If we take a look at the Section (below), you will notice that it only displays grid line 2.  This is because grid line 1 is curved and Revit cannot interpolate the intersection with the section line.  Yes, you guessed it, any curved buildings in Revit will not show grid lines in section!  The same goes for grid line 3 which is not perpendicular to the section line. (I'm sure you are as disappointed as I am).

So to get around this problem i have created a workaround using a line based 2D component comprising a grid head and a line style to match the grid line style.  Sounds simple? It took me quite a while to get it working correctly.

Before loading the family, draw two reference planes in plan where the grid lines intersect the section.

Now load the family which can be downloaded for free by clicking here.

Move to the section view where you will see the two reference planes.

Place the grid line family by going to Annotation > Detail Component

Draw the grid line using the detail component snapping to the reference plane.

If you hover over the head you will see there is some invisible text scribbled saying "Sim" (meaning similar).  This is so you can see which are the real grid lines and which ones are fake.  The "Sim" won't print.

Open the instance parameters and you will see a field to add a grid line Reference.  Place the value here.

Tip: I normally place a dot after the Grid Reference so that I can visually see on screen which grid lines are fake.  These are the ones I need to double check before sending out the drawings because they won't update position if the grid lines move in plan.
Finally you have your grid lines in section as well as plan!  Like I said before this is a workaround and is not a foolproof solution.  If anyone has any other suggestions to solve this puzzle I would love to hear your ideas.  Ultimately I think Autodesk should be making this one a priority for the next release as its not overly complex but it is a fundamental principle of design!

You can download the family for free by clicking here.

Tuesday, 20 July 2010

Keynote Manager for Revit

This one has been around for a long time but still very useful. Emc2 Architects have produced this standalone application which makes it MUCH easier to edit and manage your keynote text file. I'm surprised Autodesk havent added something like this into the product yet? or mabe they have and I have just missed it!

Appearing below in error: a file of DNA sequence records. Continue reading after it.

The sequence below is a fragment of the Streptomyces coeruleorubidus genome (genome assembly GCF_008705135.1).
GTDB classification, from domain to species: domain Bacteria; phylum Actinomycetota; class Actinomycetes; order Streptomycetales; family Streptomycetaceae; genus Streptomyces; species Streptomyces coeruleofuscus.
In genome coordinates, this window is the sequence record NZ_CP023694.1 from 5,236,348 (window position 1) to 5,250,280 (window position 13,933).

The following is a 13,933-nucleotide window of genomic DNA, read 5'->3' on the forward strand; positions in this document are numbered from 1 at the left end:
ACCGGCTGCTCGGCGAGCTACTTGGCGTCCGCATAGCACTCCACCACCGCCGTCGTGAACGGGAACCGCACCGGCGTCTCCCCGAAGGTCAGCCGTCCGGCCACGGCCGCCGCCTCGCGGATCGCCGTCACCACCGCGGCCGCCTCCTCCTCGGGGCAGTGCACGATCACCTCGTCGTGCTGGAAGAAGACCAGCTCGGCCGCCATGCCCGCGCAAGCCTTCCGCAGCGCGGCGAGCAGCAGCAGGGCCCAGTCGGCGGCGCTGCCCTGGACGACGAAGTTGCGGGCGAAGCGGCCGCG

Keynoting is something which is becoming more and more popular, and with the recent release of the new NBS specwriter which allows export of clause headers, it is even more useful for the UK market.

The Keynote Editor can be downloaded from Emc2 website here:

Or download it direct from here:

Friday, 9 July 2010

David Light's Video: Helix using Adaptive Components Revit 2011

Here's another fantastic video from David Light showing us some more unique ways of using the new adaptive component tool in Revit 2011.  Ive just watched the video and had to have a go myself.  I managed to get it done in about 15 minutes.  Great instructional video David, thanks and keep up the good work!

Click here to check out his own blog discussion
or watch the video below...

Monday, 5 July 2010

New Revit Blog

Joe Stott from Aedas Architects dropped me an email over the weekend letting me know about a new blog he has started at

I've worked with Joe on some challenging projects in the past and he has certainly built up a vast knowledge about Revit and its use in practice. Look out for some interesting posts from Joe!

How to Create a Mass Revolve in Revit 2010 or 2011

If you have made the leap to Revit 2010 or 2011 you will notice that the method for creating solids in the conceptual mass area or in-place mass is different to 2009.  One of the questions which keeps popping up is; How do I create a Revolve?

In 2009 you had the use of the Axis tool to sketch the line of the desired axis of rotation. This has disappeared in 2010 onwards and is causing confusion (note this still exists for normal component families and in-place families).The answer is quite simple: